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Slain Boy Found in Lagoon Was Bullied By Gang Members, Family Says

By Erica Demarest | April 21, 2013 9:18am | Updated on April 22, 2013 1:38pm

CHICAGO — A missing Chicago Lawn teen was identified Sunday as the body pulled from a Marquette Park lagoon earlier this month.

Julius “Jay” Campbell, 14, of the 5900 block of South Artesian Avenue, had been missing since March 7, police said. He was last seen at Gage Park High School, where he was a freshman.

On April 12, police found a young man's body in a Marquette Park lagoon in the 6700 block of South Kedzie Avenue.

Campbell’s mother, Christina Campbell, positively identified the body as her son this week, according to the Cook County Medical Examiner’s Office. An autopsy revealed the teenager died of multiple stab wounds.

“I have no idea [why anyone would hurt my son] because he was just so joyful,” Christina Campbell said Sunday. “I just don’t know, and that’s what’s so hard. Somebody hurt my baby, and all the time I was looking for him.”

When Julius Campbell didn't come home from school March 7, his family knew something was wrong. They filed a missing persons report, plastered the neighborhood with flyers and even enlisted Ald. Joann Thompson (16th) and a local pastor.

“We just couldn’t sit on our hands,” Christina Campbell said. “We did everything we could … I ran up on one kid one time and grabbed him because I thought he was my son. He favored my son so much. I thought it was him.

“We never gave up,” Campbell said, as she began to cry. “We never gave up.”

Uncle Joshua Campbell, 17, said his nephew confided that he had been bullied in the weeks before his disappearance.

“He told me a few times that a couple kids were bullying on him,” his uncle said. “It had stopped though, for a minute. I hadn’t heard a word from him."

Christina Campbell said she suspected classmates might have harassed her son because his older brother had gang affiliations, she said. But she said she didn’t know of any specific incidents.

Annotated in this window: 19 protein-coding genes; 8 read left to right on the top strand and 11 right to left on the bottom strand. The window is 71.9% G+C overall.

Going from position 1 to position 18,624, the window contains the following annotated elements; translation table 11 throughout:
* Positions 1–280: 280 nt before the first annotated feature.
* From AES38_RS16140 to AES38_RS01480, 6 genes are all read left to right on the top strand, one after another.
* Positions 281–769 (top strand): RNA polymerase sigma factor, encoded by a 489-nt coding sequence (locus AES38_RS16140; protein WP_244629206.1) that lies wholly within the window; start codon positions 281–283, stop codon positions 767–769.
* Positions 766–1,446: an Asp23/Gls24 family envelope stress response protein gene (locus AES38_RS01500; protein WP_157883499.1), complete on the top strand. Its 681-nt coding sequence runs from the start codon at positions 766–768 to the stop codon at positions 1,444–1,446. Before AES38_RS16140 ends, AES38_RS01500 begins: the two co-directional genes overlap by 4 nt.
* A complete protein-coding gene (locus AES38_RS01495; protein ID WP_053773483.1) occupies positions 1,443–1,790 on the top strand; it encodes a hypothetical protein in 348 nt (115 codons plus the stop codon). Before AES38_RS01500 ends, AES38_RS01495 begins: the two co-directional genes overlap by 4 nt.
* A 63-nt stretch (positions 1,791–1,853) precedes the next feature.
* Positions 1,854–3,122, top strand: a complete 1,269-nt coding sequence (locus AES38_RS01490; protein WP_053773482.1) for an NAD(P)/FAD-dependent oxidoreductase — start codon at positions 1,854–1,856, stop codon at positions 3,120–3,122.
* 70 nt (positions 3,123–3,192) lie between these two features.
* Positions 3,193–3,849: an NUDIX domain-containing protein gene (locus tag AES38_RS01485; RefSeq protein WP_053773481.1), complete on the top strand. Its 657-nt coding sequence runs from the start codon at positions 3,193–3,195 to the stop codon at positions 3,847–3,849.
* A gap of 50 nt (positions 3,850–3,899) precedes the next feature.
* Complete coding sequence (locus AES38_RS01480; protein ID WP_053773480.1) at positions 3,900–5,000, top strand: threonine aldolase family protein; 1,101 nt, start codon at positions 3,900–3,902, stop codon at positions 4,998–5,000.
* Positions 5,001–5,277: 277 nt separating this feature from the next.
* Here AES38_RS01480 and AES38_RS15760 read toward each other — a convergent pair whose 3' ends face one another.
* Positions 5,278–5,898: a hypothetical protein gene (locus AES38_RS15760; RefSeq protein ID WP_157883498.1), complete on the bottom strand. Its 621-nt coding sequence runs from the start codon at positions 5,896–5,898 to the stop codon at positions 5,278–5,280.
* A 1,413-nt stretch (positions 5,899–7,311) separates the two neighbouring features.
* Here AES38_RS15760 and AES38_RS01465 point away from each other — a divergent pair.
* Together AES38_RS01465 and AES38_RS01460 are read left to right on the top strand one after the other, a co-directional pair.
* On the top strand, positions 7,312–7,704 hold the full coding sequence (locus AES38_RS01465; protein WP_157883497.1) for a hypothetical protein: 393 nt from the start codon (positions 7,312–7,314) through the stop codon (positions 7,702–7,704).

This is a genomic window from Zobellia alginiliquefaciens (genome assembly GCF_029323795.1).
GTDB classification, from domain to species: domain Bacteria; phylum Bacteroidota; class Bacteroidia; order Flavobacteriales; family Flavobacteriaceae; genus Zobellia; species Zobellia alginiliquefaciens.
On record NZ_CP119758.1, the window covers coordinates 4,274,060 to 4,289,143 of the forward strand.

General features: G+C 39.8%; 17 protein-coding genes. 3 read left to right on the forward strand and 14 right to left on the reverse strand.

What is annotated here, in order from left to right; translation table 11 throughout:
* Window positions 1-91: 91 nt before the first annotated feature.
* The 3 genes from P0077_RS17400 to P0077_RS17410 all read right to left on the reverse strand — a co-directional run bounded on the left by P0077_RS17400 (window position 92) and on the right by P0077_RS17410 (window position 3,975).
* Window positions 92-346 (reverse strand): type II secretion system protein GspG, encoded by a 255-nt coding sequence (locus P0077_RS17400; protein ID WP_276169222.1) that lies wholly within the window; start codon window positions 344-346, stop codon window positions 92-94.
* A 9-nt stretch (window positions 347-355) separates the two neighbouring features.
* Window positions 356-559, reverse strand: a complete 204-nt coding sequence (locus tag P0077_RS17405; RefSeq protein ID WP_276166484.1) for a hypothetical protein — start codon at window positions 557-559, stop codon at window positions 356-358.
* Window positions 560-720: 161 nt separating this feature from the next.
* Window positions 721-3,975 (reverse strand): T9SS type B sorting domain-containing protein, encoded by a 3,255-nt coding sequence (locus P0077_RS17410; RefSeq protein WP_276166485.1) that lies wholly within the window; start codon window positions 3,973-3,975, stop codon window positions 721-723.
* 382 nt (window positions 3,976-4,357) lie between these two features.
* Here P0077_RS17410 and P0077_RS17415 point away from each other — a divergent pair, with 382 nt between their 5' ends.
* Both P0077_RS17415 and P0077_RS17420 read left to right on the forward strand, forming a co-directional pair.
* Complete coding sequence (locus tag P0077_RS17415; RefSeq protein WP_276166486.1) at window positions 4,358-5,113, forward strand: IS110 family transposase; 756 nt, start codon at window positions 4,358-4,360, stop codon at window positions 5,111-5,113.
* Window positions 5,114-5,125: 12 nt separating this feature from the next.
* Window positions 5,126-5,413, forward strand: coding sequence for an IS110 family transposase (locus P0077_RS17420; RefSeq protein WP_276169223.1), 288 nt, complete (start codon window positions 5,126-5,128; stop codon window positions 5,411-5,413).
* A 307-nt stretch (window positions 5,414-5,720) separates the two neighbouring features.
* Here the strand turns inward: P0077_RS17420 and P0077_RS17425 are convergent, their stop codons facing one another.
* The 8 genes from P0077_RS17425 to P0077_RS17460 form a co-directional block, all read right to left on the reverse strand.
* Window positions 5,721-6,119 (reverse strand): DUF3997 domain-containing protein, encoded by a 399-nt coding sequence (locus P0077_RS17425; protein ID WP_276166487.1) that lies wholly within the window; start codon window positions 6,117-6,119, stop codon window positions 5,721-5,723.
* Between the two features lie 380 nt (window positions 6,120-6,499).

“My baby was just so kind,” she said. “He trusted everyone. He just wasn’t aware that people could be real wicked. He was one of them that gave everybody a chance.”

Family members called Julius Campbell “a regular kid.” He enjoyed drawing and playing Nintendo DS with his three younger siblings. His favorite subject was literature, his mom said, and he struggled with math.

“He ain’t no street person; he's all goofy,” Joshua Campbell said with a smile. “He used to always like to joke a lot.”

Christina Campbell called her son “hardworking,” “kind-hearted” and “creative” as she recalled a recent Mother’s Day.

“He made me a silver-and-black bracelet,” she said. “It looked like he could’ve sold it for some nice money. I said, ‘Boy, you know what you’re doing, don’t you, Julius? I like this. I’m going to buy you one of these beading kits.’ ”

Christina Campbell said she was distraught over her son’s death.

“I’m making funeral arrangements for my 14-year-old baby,” she said. “I just don’t want to get up [out of bed]. But I have a 12-year-old, 11-year-old and 5-year-old, and they need me right now, so I push myself.”

“I feel broken,” she continued. “I feel a little bit like my child was calling on me, and I wasn’t there. I couldn’t help him.”

Police are investigating Julius Campbell’s death as a homicide.

Several neighborhood children claimed to have seen him around as recently as March 31. No adults confirmed sightings past the March 7 disappearance. The Cook County Medical Examiner's Office could not say exactly when the boy died. An autopsy is pending.

“I think, personally, that he was into something that he didn’t want to tell us about,” Joshua Campbell said. “He got away from the crib, I think, so he could protect his siblings. ... But we don't know what happened."